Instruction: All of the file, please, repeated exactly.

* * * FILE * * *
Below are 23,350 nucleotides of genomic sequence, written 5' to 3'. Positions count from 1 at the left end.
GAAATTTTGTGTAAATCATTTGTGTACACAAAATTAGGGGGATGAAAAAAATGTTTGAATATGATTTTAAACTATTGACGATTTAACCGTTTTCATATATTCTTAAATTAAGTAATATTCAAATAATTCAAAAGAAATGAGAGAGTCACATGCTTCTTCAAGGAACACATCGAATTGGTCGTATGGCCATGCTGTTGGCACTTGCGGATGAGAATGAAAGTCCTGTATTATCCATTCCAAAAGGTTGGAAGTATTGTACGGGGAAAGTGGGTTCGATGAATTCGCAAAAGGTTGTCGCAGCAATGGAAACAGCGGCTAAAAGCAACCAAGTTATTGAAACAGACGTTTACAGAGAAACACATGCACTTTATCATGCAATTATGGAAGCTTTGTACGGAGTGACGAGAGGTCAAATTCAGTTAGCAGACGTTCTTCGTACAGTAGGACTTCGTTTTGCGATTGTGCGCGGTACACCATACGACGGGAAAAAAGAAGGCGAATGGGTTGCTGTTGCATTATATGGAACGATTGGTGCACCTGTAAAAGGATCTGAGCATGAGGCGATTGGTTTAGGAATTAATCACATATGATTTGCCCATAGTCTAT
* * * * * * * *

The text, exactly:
Below are 23,350 nucleotides of genomic sequence, written 5' to 3'. Positions count from 1 at the left end.
GAAATTTTGTGTAAATCATTTGTGTACACAAAATTAGGGGGATGAAAAAAATGTTTGAATATGATTTTAAACTATTGACGATTTAACCGTTTTCATATATTCTTAAATTAAGTAATATTCAAATAATTCAAAAGAAATGAGAGAGTCACATGCTTCTTCAAGGAACACATCGAATTGGTCGTATGGCCATGCTGTTGGCACTTGCGGATGAGAATGAAAGTCCTGTATTATCCATTCCAAAAGGTTGGAAGTATTGTACGGGGAAAGTGGGTTCGATGAATTCGCAAAAGGTTGTCGCAGCAATGGAAACAGCGGCTAAAAGCAACCAAGTTATTGAAACAGACGTTTACAGAGAAACACATGCACTTTATCATGCAATTATGGAAGCTTTGTACGGAGTGACGAGAGGTCAAATTCAGTTAGCAGACGTTCTTCGTACAGTAGGACTTCGTTTTGCGATTGTGCGCGGTACACCATACGACGGGAAAAAAGAAGGCGAATGGGTTGCTGTTGCATTATATGGAACGATTGGTGCACCTGTAAAAGGATCTGAGCATGAGGCGATTGGTTTAGGAATTAATCACATATGATTTGCCCATAGTCTAT